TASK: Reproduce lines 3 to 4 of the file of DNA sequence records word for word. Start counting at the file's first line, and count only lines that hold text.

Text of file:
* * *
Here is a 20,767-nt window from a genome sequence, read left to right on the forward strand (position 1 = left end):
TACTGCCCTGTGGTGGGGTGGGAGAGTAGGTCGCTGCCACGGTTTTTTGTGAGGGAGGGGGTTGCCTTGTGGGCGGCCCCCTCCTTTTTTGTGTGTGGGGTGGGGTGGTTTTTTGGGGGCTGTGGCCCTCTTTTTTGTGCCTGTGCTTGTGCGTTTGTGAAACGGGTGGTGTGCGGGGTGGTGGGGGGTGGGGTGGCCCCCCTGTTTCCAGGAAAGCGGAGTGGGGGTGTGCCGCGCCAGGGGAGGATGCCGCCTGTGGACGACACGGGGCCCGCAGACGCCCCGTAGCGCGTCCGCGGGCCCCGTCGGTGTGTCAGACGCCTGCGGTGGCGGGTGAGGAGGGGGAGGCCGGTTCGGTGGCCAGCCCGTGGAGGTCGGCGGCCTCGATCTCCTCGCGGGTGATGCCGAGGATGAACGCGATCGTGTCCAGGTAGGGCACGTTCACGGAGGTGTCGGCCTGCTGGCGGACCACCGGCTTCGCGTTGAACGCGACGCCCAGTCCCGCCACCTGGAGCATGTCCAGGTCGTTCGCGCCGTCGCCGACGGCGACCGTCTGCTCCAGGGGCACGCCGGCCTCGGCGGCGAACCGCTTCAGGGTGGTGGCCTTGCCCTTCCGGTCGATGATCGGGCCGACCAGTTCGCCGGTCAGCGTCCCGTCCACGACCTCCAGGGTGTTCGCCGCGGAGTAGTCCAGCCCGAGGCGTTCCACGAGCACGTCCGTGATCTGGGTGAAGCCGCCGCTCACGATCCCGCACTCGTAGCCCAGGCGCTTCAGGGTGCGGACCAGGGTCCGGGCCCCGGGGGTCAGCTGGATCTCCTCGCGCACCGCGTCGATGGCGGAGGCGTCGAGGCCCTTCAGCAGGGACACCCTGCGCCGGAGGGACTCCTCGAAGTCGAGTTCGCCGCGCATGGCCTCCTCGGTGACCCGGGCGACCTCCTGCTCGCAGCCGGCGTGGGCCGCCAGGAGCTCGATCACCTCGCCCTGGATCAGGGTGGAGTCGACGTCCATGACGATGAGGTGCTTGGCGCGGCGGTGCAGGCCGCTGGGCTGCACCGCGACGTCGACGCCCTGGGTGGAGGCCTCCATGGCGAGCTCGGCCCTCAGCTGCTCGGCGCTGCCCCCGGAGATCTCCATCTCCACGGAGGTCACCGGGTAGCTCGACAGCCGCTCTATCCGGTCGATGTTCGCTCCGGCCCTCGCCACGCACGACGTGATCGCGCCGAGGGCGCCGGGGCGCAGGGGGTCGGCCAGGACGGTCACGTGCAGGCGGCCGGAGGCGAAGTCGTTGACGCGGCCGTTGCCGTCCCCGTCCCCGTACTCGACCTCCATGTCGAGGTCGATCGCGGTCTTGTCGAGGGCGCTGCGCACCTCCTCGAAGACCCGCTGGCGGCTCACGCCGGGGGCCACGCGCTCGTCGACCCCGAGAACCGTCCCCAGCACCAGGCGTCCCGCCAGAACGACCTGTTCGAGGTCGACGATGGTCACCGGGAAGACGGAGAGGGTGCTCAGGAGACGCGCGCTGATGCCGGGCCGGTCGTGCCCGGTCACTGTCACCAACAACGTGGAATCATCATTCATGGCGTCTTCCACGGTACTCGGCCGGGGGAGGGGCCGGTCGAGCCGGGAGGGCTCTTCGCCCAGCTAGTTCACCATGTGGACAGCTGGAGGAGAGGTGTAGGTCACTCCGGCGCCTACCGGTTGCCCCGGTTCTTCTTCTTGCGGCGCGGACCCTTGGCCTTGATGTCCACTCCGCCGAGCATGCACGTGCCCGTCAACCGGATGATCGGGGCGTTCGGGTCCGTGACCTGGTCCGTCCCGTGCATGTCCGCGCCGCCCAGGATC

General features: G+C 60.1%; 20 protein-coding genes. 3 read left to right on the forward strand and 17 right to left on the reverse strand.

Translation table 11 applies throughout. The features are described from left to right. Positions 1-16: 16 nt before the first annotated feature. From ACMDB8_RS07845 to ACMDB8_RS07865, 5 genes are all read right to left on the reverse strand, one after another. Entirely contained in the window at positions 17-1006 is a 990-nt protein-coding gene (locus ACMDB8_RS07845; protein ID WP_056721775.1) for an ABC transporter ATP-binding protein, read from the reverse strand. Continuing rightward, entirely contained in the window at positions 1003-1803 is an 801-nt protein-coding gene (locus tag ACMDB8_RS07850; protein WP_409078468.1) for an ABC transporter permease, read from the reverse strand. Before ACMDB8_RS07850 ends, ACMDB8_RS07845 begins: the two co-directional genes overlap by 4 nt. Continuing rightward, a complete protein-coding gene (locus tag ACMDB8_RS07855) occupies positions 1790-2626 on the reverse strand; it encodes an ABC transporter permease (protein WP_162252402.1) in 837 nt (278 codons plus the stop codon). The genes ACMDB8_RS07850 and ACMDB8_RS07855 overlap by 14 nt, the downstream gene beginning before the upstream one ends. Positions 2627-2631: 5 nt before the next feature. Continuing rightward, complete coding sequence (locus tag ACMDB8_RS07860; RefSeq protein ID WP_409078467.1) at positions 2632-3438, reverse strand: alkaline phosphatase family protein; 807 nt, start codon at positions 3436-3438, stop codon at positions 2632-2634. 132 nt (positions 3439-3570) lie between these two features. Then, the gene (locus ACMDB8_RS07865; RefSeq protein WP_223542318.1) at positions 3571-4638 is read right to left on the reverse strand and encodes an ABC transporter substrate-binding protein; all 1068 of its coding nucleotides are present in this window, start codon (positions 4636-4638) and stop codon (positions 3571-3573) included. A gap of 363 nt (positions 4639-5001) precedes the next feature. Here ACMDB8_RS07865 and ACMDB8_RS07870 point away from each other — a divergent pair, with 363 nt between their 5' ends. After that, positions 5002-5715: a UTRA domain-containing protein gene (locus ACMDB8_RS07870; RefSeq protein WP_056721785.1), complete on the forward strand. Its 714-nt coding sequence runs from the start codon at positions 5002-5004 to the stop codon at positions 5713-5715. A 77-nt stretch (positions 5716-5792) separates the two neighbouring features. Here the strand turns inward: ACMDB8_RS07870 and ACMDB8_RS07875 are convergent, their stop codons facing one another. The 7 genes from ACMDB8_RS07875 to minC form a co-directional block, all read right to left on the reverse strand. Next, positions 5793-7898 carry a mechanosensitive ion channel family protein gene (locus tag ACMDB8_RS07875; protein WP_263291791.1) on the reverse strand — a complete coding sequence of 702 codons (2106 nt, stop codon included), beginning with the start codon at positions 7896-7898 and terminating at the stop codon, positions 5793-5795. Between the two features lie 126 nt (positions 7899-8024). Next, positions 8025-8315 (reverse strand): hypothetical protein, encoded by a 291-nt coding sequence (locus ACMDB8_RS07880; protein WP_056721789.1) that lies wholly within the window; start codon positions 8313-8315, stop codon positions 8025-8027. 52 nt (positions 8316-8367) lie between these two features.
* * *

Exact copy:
General features: G+C 60.1%; 20 protein-coding genes. 3 read left to right on the forward strand and 17 right to left on the reverse strand.

Translation table 11 applies throughout. The features are described from left to right. Positions 1-16: 16 nt before the first annotated feature. From ACMDB8_RS07845 to ACMDB8_RS07865, 5 genes are all read right to left on the reverse strand, one after another. Entirely contained in the window at positions 17-1006 is a 990-nt protein-coding gene (locus ACMDB8_RS07845; protein ID WP_056721775.1) for an ABC transporter ATP-binding protein, read from the reverse strand. Continuing rightward, entirely contained in the window at positions 1003-1803 is an 801-nt protein-coding gene (locus tag ACMDB8_RS07850; protein WP_409078468.1) for an ABC transporter permease, read from the reverse strand. Before ACMDB8_RS07850 ends, ACMDB8_RS07845 begins: the two co-directional genes overlap by 4 nt. Continuing rightward, a complete protein-coding gene (locus tag ACMDB8_RS07855) occupies positions 1790-2626 on the reverse strand; it encodes an ABC transporter permease (protein WP_162252402.1) in 837 nt (278 codons plus the stop codon). The genes ACMDB8_RS07850 and ACMDB8_RS07855 overlap by 14 nt, the downstream gene beginning before the upstream one ends. Positions 2627-2631: 5 nt before the next feature. Continuing rightward, complete coding sequence (locus tag ACMDB8_RS07860; RefSeq protein ID WP_409078467.1) at positions 2632-3438, reverse strand: alkaline phosphatase family protein; 807 nt, start codon at positions 3436-3438, stop codon at positions 2632-2634. 132 nt (positions 3439-3570) lie between these two features. Then, the gene (locus ACMDB8_RS07865; RefSeq protein WP_223542318.1) at positions 3571-4638 is read right to left on the reverse strand and encodes an ABC transporter substrate-binding protein; all 1068 of its coding nucleotides are present in this window, start codon (positions 4636-4638) and stop codon (positions 3571-3573) included. A gap of 363 nt (positions 4639-5001) precedes the next feature. Here ACMDB8_RS07865 and ACMDB8_RS07870 point away from each other — a divergent pair, with 363 nt between their 5' ends. After that, positions 5002-5715: a UTRA domain-containing protein gene (locus ACMDB8_RS07870; RefSeq protein WP_056721785.1), complete on the forward strand. Its 714-nt coding sequence runs from the start codon at positions 5002-5004 to the stop codon at positions 5713-5715. A 77-nt stretch (positions 5716-5792) separates the two neighbouring features. Here the strand turns inward: ACMDB8_RS07870 and ACMDB8_RS07875 are convergent, their stop codons facing one another. The 7 genes from ACMDB8_RS07875 to minC form a co-directional block, all read right to left on the reverse strand. Next, positions 5793-7898 carry a mechanosensitive ion channel family protein gene (locus tag ACMDB8_RS07875; protein WP_263291791.1) on the reverse strand — a complete coding sequence of 702 codons (2106 nt, stop codon included), beginning with the start codon at positions 7896-7898 and terminating at the stop codon, positions 5793-5795. Between the two features lie 126 nt (positions 7899-8024). Next, positions 8025-8315 (reverse strand): hypothetical protein, encoded by a 291-nt coding sequence (locus ACMDB8_RS07880; protein WP_056721789.1) that lies wholly within the window; start codon positions 8313-8315, stop codon positions 8025-8027. 52 nt (positions 8316-8367) lie between these two features.